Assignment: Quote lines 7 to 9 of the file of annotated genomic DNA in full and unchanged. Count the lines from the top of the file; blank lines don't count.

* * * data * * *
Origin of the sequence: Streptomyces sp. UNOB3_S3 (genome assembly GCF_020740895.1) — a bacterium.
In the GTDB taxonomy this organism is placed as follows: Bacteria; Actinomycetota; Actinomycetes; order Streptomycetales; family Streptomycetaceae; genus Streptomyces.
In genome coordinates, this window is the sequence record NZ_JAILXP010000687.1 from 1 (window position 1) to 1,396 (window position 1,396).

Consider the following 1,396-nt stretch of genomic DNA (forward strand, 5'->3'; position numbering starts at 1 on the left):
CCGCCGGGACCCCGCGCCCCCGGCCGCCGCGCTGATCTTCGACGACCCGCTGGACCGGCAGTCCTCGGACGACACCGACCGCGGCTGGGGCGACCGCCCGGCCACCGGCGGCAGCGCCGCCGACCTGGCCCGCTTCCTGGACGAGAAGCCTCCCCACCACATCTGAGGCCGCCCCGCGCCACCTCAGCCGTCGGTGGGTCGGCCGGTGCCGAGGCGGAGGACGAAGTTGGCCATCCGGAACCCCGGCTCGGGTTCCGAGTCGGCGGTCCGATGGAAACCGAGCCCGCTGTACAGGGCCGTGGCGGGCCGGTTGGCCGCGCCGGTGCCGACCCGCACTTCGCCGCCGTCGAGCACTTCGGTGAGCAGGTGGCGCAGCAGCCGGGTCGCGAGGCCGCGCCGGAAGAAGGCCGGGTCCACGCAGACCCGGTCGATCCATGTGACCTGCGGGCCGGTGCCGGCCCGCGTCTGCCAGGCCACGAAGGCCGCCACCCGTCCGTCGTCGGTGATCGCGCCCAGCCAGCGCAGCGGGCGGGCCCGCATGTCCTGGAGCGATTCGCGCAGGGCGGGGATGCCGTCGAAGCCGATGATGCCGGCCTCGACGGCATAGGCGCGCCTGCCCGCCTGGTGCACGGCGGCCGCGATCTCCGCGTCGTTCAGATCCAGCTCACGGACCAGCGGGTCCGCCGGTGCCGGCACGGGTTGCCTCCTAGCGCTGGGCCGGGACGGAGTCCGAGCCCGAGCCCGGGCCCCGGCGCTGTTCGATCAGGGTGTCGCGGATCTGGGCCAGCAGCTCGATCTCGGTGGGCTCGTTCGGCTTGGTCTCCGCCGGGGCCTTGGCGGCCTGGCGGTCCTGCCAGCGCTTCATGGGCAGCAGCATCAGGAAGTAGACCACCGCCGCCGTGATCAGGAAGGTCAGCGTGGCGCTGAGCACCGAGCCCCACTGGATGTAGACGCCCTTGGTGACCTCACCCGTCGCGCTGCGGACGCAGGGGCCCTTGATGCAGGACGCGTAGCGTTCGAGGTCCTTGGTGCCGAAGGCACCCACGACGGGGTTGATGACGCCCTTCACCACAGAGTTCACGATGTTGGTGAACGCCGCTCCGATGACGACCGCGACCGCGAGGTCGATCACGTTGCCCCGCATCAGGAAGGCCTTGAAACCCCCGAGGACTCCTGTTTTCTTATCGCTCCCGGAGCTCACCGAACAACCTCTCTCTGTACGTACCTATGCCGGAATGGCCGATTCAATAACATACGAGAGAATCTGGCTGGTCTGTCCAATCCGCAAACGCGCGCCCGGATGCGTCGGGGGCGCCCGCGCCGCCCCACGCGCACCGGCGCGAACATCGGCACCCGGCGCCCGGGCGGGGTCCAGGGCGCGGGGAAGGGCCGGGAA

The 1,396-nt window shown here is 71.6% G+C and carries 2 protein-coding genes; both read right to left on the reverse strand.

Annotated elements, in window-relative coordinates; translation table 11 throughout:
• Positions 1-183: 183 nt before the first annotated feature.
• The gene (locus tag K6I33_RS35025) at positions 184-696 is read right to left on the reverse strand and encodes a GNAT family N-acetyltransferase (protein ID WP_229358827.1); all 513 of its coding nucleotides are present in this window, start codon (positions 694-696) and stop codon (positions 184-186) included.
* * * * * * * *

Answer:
Annotated elements, in window-relative coordinates; translation table 11 throughout:
• Positions 1-183: 183 nt before the first annotated feature.
• The gene (locus tag K6I33_RS35025) at positions 184-696 is read right to left on the reverse strand and encodes a GNAT family N-acetyltransferase (protein ID WP_229358827.1); all 513 of its coding nucleotides are present in this window, start codon (positions 694-696) and stop codon (positions 184-186) included.